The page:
This is because Trump, his Republican allies in the House and Senate, and the Tea Party are all determined to destroy a good part of the federal government’s social and environmental programs, as well as radically deregulate the economy. To this end the very first bill the Republicans rammed through Congress (it happened on 4 January 2017) was “one designed to roll back a range of environmental and consumer regulations.” The bill was appropriately named the “Midnight Rules Relief Act of 2017.” This bit of misguided legislation is only the beginning.

Regulations have a foundational reason for being, foundational because they serve as a check on the greed and larceny that, all too often, seem to lie at the heart of political and economic leaders. That does not mean that regulations should not be fair and efficient – carrying with them a minimum of red tape. However, to do away with them all altogether is, historically, stupid.

The economic and social history of 19th- and 20th-century American makes it abundantly clear that regulation is the sine qua non of modern societal stability. Don’t want discrimination based on race, religion, gender, and the like? Don’t want another economic depression? Don’t want adulterated food and drugs? Want safe transportation both on the ground and in the air? Want safe medical treatment? Want drinkable water and breathable air? Then you want, indeed you absolutely need, economic, environmental and social regulations.

Somehow President-Elect Donald Trump, Speaker of the House Paul Ryan and their many rightwing associates are unaware of the historically established need for such action. In that part of their brains where the relevant historical facts should reside, these individuals have substituted neoliberal ideology – the same sort of outlook that brought you the 1929 Great Depression and other assorted woes. If our present crop of rightwing leaders get their way, then, sooner or later, we will be able to relive all that misery.

Then, without reforming themselves at all, the Democratic Party might once more win a national election — the hard way.

Lawrence Davidson is professor of history at West Chester University in West Chester, PA.

More articles by:

CounterPunch Magazine

minimag-edit

bernie-the-sandernistas-cover-344x550

zen economics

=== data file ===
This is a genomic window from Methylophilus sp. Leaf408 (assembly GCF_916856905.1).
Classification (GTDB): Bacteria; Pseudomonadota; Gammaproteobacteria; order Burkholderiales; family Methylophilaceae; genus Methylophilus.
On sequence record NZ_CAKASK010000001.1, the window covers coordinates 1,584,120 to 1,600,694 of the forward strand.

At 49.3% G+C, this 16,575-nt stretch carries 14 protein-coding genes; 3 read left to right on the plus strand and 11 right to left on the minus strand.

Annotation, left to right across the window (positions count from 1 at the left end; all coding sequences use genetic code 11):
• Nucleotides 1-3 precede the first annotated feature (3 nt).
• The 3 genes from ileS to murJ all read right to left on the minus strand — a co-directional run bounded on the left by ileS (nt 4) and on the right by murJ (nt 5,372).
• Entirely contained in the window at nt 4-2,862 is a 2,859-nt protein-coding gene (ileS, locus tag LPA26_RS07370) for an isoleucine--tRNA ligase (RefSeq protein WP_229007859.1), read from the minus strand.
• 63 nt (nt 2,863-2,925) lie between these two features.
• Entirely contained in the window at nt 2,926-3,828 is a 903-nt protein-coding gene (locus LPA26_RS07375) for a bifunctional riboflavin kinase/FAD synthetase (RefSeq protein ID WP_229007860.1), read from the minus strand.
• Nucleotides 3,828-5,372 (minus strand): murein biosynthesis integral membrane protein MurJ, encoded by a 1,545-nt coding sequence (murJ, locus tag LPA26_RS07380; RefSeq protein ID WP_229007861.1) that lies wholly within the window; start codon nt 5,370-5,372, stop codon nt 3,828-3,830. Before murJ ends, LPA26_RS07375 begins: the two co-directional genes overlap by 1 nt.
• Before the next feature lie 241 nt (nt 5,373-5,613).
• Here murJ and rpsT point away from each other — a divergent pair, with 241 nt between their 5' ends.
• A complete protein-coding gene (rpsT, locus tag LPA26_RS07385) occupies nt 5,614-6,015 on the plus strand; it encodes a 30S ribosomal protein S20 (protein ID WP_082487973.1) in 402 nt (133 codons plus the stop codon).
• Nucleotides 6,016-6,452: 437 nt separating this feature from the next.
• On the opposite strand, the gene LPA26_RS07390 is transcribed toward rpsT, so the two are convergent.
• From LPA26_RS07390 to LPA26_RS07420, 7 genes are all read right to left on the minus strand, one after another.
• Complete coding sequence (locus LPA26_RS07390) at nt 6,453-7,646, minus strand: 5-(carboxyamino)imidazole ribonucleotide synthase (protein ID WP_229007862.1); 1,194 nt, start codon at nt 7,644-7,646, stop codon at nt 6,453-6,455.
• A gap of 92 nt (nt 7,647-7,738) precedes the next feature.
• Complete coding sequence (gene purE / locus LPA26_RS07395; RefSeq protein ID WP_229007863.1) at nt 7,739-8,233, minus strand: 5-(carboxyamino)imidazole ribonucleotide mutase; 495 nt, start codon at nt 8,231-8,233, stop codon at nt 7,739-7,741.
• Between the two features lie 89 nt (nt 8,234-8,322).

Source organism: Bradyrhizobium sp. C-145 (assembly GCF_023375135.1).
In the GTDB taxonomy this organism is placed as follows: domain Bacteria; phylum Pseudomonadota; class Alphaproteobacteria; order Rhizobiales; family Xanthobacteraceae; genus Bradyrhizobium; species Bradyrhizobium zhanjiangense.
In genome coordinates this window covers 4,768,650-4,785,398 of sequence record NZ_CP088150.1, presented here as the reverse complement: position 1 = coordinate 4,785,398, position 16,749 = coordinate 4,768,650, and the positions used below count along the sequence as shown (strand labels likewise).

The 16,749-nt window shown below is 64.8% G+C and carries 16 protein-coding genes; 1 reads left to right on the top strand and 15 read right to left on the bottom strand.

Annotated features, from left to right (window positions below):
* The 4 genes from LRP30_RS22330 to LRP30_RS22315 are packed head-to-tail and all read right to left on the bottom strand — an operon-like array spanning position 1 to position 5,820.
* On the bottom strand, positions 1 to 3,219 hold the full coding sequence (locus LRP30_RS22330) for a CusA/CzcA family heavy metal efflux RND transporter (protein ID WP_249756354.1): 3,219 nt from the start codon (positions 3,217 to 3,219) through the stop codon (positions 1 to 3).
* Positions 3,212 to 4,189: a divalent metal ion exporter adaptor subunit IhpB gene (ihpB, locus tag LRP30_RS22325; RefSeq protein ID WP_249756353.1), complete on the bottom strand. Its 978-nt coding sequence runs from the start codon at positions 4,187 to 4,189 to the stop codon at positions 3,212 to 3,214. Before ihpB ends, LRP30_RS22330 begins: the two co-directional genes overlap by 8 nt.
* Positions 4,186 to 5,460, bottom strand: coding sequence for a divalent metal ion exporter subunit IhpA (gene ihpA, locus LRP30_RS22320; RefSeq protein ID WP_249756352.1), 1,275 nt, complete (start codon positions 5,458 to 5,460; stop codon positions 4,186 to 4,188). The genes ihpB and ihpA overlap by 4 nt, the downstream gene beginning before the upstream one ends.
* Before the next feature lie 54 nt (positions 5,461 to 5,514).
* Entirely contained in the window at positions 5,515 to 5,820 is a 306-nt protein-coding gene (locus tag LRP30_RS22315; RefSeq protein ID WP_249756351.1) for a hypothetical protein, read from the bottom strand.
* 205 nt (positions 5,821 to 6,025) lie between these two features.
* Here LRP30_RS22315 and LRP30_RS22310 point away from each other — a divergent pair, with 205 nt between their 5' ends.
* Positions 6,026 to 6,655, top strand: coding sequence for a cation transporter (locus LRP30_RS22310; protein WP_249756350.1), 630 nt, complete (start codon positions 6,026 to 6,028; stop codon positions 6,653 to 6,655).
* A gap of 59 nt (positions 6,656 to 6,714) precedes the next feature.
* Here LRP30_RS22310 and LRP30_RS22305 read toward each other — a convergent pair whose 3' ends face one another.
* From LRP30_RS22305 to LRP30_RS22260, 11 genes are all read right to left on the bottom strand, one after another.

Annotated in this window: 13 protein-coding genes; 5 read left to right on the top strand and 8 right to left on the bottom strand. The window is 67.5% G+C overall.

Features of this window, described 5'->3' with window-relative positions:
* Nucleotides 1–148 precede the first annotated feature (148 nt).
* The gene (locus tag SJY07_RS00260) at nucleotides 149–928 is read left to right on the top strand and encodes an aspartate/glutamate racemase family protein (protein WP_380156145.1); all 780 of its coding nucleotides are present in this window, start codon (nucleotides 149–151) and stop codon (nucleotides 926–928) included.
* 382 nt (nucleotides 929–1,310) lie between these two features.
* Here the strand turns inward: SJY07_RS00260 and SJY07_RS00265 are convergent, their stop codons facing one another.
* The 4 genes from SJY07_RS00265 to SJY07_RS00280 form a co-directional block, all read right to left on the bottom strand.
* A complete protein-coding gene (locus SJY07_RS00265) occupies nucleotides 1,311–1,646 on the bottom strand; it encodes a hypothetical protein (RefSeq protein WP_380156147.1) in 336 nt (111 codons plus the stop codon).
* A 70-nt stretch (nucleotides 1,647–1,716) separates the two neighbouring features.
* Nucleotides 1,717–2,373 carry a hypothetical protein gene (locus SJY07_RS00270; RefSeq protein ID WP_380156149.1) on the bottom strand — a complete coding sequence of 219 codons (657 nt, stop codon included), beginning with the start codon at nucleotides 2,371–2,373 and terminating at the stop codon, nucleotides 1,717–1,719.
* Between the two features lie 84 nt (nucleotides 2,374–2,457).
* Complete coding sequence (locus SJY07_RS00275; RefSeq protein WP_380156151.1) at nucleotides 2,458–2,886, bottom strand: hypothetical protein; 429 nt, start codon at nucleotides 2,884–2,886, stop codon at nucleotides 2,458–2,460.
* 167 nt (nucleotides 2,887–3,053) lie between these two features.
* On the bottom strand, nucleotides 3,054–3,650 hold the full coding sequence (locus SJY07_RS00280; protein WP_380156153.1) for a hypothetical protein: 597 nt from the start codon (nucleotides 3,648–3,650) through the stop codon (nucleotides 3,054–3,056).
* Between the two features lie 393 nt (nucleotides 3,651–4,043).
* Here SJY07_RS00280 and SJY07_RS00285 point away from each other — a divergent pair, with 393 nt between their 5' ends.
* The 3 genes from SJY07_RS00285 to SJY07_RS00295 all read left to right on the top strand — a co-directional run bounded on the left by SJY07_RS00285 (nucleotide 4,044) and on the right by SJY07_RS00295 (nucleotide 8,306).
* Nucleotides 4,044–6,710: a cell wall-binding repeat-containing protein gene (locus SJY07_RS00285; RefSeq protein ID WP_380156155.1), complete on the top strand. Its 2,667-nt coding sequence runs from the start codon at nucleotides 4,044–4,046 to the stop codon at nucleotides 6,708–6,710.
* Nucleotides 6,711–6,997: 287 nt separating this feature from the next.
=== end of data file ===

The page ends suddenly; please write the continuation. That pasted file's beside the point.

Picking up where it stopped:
Weekend Edition
April 28, 2017
Friday - Sunday
Paul Street
Slandering Populism: a Chilling Media Habit
Andrew Levine
Why I Fear and Loathe Trump Even More Now Than On Election Day
Jeffrey St. Clair
Mountain of Tears: the Vanishing Glaciers of the Pacific Northwest
Philippe Marlière
The Neoliberal or the Fascist? What Should French Progressives Do?
Conn Hallinan
America’s New Nuclear Missile Endangers the World
Peter Linebaugh
Omnia Sunt Communia: May Day 2017
Vijay Prashad
Reckless in the White House
Brian Cloughley
Who Benefits From Prolonged Warfare?
Kathy Kelly
The Shame of Killing Innocent People
Ron Jacobs
Hate Speech as Free Speech: How Does That Work, Exactly?
Andre Vltchek
Middle Eastern Surgeon Speaks About “Ecology of War”
Matt Rubenstein
Which Witch Hunt? Liberal Disanalogies
Sami Awad - Yoav Litvin - Rabbi Lynn Gottlieb
Never Give Up: Nonviolent Civilian Resistance, Healing and Active Hope in the Holyland
Pete Dolack
Tribunal Finds Monsanto an Abuser of Human Rights and Environment
Christopher Ketcham
The Coyote Hunt
Mike Whitney
Putin’s New World Order
Ramzy Baroud
Palestinian, Jewish Voices Must Jointly Challenge Israel’s Past
Ralph Nader
Trump’s 100 Days of Rage and Rapacity
Harvey Wasserman
Marine Le Pen Is a Fascist—Not a ‘Right-Wing Populist,’ Which Is a Contradiction in Terms
William Hawes
World War Whatever
John Stanton
War With North Korea: No Joke
Jim Goodman
NAFTA Needs to be Replaced, Not Renegotiated
Murray Dobbin
What is the Antidote to Trumpism?
Louis Proyect
Left Power in an Age of Capitalist Decay
Medea Benjamin
Women Beware: Saudi Arabia Charged with Shaping Global Standards for Women’s Equality
Rev. William Alberts
Selling Spiritual Care
Peter Lee
Invasion of the Pretty People, Kamala Harris Edition
Cal Winslow
A Special Obscenity: “Guernica” Today
Binoy Kampmark
Turkey’s Kurdish Agenda
Guillermo R. Gil
The Senator Visits Río Piedras
Jeff Mackler
Mumia Abu-Jamal Fights for a New Trial and Freedom 
Cesar Chelala
The Responsibility of Rich Countries in Yemen’s Crisis
Leslie Watson Malachi
Women’s Health is on the Chopping Block, Again
Basav Sen
The Coal Industry is a Job Killer
Judith Bello
Rojava, a Popular Imperial Project
Robert Koehler
A Public Plan for Peace
Sam Pizzigati
The Insider Who Blew the Whistle on Corporate Greed
Nyla Ali Khan
There Has to be a Way Out of the Labyrinth
Michael J. Sainato
Trump Scales Back Antiquities Act, Which Helped to Create National Parks
Stu Harrison
Under Duterte, Filipino Youth Struggle for Real Change
Martin Billheimer
Balm for Goat’s Milk
Stephen Martin
Spooky Cookies and Algorithmic Steps Dystopian
Michael Doliner
Thank You Note
Charles R. Larson
Review: Gregor Hens’ “Nicotine”
David Yearsley
Handel’s Executioner
FacebookTwitterGoogle+RedditEmail